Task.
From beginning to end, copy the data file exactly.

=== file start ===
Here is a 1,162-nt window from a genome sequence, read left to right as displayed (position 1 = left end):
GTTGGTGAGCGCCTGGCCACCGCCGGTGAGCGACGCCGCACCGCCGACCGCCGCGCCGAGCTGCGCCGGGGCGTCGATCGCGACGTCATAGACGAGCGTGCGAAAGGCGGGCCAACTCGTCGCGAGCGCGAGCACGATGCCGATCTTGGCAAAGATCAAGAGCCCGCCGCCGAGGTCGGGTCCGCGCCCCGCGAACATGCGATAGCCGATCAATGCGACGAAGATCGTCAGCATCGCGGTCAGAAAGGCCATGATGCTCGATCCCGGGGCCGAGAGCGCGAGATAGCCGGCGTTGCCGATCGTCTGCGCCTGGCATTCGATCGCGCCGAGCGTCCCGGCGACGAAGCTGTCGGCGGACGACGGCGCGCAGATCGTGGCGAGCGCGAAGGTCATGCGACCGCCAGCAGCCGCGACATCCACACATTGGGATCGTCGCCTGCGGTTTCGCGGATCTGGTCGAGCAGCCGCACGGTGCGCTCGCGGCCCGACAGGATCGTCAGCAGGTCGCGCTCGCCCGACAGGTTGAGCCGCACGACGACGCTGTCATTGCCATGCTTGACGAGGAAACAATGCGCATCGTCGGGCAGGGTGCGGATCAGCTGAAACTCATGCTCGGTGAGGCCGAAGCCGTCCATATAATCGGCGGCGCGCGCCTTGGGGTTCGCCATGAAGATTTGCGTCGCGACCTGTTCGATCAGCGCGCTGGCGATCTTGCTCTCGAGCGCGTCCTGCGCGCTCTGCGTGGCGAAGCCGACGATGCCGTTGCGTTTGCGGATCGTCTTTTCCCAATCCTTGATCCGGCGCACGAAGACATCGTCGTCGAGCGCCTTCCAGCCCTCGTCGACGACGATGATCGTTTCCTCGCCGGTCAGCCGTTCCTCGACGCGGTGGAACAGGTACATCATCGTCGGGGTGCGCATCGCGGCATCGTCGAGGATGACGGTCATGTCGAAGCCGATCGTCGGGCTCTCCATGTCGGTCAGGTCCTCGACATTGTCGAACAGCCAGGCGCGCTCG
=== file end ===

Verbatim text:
Here is a 1,162-nt window from a genome sequence, read left to right as displayed (position 1 = left end):
GTTGGTGAGCGCCTGGCCACCGCCGGTGAGCGACGCCGCACCGCCGACCGCCGCGCCGAGCTGCGCCGGGGCGTCGATCGCGACGTCATAGACGAGCGTGCGAAAGGCGGGCCAACTCGTCGCGAGCGCGAGCACGATGCCGATCTTGGCAAAGATCAAGAGCCCGCCGCCGAGGTCGGGTCCGCGCCCCGCGAACATGCGATAGCCGATCAATGCGACGAAGATCGTCAGCATCGCGGTCAGAAAGGCCATGATGCTCGATCCCGGGGCCGAGAGCGCGAGATAGCCGGCGTTGCCGATCGTCTGCGCCTGGCATTCGATCGCGCCGAGCGTCCCGGCGACGAAGCTGTCGGCGGACGACGGCGCGCAGATCGTGGCGAGCGCGAAGGTCATGCGACCGCCAGCAGCCGCGACATCCACACATTGGGATCGTCGCCTGCGGTTTCGCGGATCTGGTCGAGCAGCCGCACGGTGCGCTCGCGGCCCGACAGGATCGTCAGCAGGTCGCGCTCGCCCGACAGGTTGAGCCGCACGACGACGCTGTCATTGCCATGCTTGACGAGGAAACAATGCGCATCGTCGGGCAGGGTGCGGATCAGCTGAAACTCATGCTCGGTGAGGCCGAAGCCGTCCATATAATCGGCGGCGCGCGCCTTGGGGTTCGCCATGAAGATTTGCGTCGCGACCTGTTCGATCAGCGCGCTGGCGATCTTGCTCTCGAGCGCGTCCTGCGCGCTCTGCGTGGCGAAGCCGACGATGCCGTTGCGTTTGCGGATCGTCTTTTCCCAATCCTTGATCCGGCGCACGAAGACATCGTCGTCGAGCGCCTTCCAGCCCTCGTCGACGACGATGATCGTTTCCTCGCCGGTCAGCCGTTCCTCGACGCGGTGGAACAGGTACATCATCGTCGGGGTGCGCATCGCGGCATCGTCGAGGATGACGGTCATGTCGAAGCCGATCGTCGGGCTCTCCATGTCGGTCAGGTCCTCGACATTGTCGAACAGCCAGGCGCGCTCG